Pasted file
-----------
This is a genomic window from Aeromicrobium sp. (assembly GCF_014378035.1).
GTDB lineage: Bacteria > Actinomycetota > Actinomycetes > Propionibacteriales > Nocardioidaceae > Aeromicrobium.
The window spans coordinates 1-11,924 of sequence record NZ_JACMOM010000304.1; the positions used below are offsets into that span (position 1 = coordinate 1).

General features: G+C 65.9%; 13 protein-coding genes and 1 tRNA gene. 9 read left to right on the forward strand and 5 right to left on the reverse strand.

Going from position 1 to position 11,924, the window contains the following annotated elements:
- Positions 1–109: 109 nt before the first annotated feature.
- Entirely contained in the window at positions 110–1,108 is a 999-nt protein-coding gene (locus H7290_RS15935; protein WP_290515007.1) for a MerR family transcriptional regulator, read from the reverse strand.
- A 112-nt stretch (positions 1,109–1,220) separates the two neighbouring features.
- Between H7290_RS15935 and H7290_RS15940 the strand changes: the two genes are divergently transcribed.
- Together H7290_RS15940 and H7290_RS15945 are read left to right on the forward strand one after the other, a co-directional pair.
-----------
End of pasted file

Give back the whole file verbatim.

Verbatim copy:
This is a genomic window from Aeromicrobium sp. (assembly GCF_014378035.1).
GTDB lineage: Bacteria > Actinomycetota > Actinomycetes > Propionibacteriales > Nocardioidaceae > Aeromicrobium.
The window spans coordinates 1-11,924 of sequence record NZ_JACMOM010000304.1; the positions used below are offsets into that span (position 1 = coordinate 1).

General features: G+C 65.9%; 13 protein-coding genes and 1 tRNA gene. 9 read left to right on the forward strand and 5 right to left on the reverse strand.

Going from position 1 to position 11,924, the window contains the following annotated elements:
- Positions 1–109: 109 nt before the first annotated feature.
- Entirely contained in the window at positions 110–1,108 is a 999-nt protein-coding gene (locus H7290_RS15935; protein WP_290515007.1) for a MerR family transcriptional regulator, read from the reverse strand.
- A 112-nt stretch (positions 1,109–1,220) separates the two neighbouring features.
- Between H7290_RS15935 and H7290_RS15940 the strand changes: the two genes are divergently transcribed.
- Together H7290_RS15940 and H7290_RS15945 are read left to right on the forward strand one after the other, a co-directional pair.